On March 14, 1889, construction began. The building was made with iron beams and wooden joists, and the exterior was red-pressed face brick. The floors were oak in the offices and marble in the corridors. It was ten stories high with stores on the ground floor and 246 commercial offices located on the other floors. Many of the tenants moved in before the interior work was even done. The building was tall enough and well-enough placed that the National Weather Bureau used the roof to signal ships in the Detroit River to warn of storm conditions.
It wasn’t always a smooth project and ran into issues, as most projects of this magnitude do. Construction was halted several times as there was an insufficient quantity of mules, which were imperative to the project. Edbrooke was also not paid in full at the end of the project because of defective work by the plasterers, steam-fitters, and carpenters. He in turn didn’t pay some subcontractors as a result. At the time it was finished, it was the tallest building in Michigan, and one of the largest masonry buildings ever built in the United States.
Hammond Building Opens for Business
There are some interesting stories about the building when it was in use. In 1890, all of the offices were illuminated with Edison incandescent bulbs to honor the Detroit International Exposition. Gas was also used to light the building. At this time, offices were opened for tours and many came to look at the building. The excitement was obvious, and many people came from all over Michigan just to see their first skyscraper
Another interesting story happened in February of 1906. Fifty-five-year-old night watchman William Urquhart thought an open elevator door was a regular open door in the darkness. He fell down the elevator shaft from the first floor to the basement and suffered from a broken arm and leg, as well as internal injuries. The Detroit Free Press reported the fall to be fatal at first, but he did survive.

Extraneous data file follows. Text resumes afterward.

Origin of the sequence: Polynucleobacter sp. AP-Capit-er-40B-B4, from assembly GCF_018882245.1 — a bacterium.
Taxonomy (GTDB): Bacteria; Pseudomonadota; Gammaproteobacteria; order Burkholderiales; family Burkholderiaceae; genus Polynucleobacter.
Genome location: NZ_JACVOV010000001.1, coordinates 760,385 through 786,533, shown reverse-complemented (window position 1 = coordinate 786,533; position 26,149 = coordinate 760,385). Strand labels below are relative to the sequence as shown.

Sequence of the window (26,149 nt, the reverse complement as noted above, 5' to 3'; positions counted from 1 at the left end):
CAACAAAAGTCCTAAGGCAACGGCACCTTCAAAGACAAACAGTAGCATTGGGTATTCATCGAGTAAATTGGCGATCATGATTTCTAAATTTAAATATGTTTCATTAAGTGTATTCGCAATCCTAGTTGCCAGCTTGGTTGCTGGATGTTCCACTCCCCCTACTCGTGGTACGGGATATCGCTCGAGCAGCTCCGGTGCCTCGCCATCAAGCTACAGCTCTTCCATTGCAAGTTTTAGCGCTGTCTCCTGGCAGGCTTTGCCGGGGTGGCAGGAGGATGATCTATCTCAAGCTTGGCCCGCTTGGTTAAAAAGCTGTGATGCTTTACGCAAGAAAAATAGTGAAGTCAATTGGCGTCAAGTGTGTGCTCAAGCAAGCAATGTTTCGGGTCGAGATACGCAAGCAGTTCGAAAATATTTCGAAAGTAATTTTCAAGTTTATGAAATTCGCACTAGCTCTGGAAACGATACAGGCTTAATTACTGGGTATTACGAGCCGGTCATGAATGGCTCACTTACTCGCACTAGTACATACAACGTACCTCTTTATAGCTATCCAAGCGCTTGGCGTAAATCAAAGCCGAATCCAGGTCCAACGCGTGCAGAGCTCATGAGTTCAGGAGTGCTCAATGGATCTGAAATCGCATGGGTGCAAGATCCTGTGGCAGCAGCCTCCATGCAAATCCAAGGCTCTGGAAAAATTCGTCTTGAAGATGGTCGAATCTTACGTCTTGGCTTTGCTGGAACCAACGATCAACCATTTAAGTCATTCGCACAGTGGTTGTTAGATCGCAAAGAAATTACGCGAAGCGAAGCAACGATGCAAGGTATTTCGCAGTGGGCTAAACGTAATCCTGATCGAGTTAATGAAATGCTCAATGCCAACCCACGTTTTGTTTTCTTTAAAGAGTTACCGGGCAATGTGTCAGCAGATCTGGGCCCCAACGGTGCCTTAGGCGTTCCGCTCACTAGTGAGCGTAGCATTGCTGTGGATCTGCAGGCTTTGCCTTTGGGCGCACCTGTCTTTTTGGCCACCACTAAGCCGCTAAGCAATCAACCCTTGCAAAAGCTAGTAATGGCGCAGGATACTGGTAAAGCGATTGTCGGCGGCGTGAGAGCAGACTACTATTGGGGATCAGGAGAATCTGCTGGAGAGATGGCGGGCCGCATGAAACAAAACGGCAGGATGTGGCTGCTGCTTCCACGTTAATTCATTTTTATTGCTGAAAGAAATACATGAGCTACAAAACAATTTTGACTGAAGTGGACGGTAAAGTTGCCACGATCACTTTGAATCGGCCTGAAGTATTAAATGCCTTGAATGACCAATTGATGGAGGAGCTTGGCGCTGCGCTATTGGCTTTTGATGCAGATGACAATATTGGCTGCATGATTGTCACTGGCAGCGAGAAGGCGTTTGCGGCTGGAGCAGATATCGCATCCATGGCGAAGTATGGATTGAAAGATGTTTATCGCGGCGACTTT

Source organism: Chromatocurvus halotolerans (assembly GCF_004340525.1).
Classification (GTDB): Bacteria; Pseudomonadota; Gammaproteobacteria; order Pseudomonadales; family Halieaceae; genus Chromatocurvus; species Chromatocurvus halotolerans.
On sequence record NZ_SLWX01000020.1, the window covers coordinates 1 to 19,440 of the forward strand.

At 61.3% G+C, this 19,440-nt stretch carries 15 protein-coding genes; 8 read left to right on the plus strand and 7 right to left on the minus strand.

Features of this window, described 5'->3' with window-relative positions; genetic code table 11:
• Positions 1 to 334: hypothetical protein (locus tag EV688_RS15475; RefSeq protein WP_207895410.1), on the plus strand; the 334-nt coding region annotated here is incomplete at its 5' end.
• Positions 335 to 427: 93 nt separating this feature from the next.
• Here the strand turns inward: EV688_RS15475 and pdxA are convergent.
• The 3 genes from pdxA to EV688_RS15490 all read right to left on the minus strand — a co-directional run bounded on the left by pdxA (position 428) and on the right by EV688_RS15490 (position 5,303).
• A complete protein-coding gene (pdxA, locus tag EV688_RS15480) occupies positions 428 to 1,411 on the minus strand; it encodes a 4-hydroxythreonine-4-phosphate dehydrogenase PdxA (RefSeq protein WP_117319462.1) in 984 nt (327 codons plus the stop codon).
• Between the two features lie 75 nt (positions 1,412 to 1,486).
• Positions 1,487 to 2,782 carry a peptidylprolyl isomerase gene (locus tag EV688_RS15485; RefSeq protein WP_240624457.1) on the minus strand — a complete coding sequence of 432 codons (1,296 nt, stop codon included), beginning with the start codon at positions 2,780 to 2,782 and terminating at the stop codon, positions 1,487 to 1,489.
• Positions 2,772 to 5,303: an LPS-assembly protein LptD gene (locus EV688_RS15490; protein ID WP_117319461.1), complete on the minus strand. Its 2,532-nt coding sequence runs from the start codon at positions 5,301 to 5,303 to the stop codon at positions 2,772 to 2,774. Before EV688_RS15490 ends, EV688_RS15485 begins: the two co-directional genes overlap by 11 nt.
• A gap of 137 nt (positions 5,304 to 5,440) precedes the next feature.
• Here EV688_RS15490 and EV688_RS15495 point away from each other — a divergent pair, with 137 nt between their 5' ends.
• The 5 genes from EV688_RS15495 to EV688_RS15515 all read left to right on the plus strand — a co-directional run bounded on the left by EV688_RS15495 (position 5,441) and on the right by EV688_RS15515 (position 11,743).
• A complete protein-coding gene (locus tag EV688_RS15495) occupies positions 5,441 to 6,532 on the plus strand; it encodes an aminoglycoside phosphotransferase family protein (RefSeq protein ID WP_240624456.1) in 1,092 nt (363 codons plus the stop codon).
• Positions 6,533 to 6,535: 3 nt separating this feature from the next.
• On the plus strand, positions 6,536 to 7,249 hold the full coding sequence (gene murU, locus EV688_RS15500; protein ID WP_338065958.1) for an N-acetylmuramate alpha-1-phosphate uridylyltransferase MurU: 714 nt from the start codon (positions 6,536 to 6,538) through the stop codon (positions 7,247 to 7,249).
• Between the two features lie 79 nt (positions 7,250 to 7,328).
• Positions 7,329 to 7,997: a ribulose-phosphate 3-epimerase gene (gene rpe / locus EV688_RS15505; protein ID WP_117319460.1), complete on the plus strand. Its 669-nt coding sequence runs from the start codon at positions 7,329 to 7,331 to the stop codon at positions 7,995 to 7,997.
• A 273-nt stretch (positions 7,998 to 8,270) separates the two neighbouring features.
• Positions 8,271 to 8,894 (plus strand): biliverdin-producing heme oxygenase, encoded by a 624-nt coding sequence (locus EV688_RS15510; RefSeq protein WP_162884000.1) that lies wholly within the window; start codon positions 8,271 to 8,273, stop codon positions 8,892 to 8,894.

Tenants of the Hammond Building varied over the years, from the US Department of Agriculture to the Dime Savings Bank to general contractor JA Mercier. Even the Detroit Tigers had an office for a while. They would fly a flag from the roof to signal if the team had a game that day.
Michigan’s First Skyscraper Eclipsed
Unfortunately, the building failed to maintain its profitability. In 1944, it was only marginally profitable, and as Detroit grew, more modern high-rise buildings had been built. The Hammond Building Company dissolved on February 15, 1956, and it was decided that the building was no longer sustainable. The National Bank of Detroit obtained the property for their 12-million-dollar headquarters, and demolition of the building began on August 17, 1956. After several mergers, the bank and its new building were purchased by JP Morgan Chase & Co. in 2004. It was renamed Chase Tower. Today, the building is owned by Dan Gilbert, most known for founding Quicken Loans. This new building is known as the Qube, and while some people may think it looks unique and stylish, I much prefer the simple beauty of the red brick.
George H. Hammond may not have created refrigerator cars, but he pioneered the ability to make refrigerated rail transport practical and popularized it. Like many other Detroiters, he used this innovation to change the world and make a name for himself. While the Hammond Building may no longer stand, its namesake is still a very important person in Michigan, and especially Detroit, history.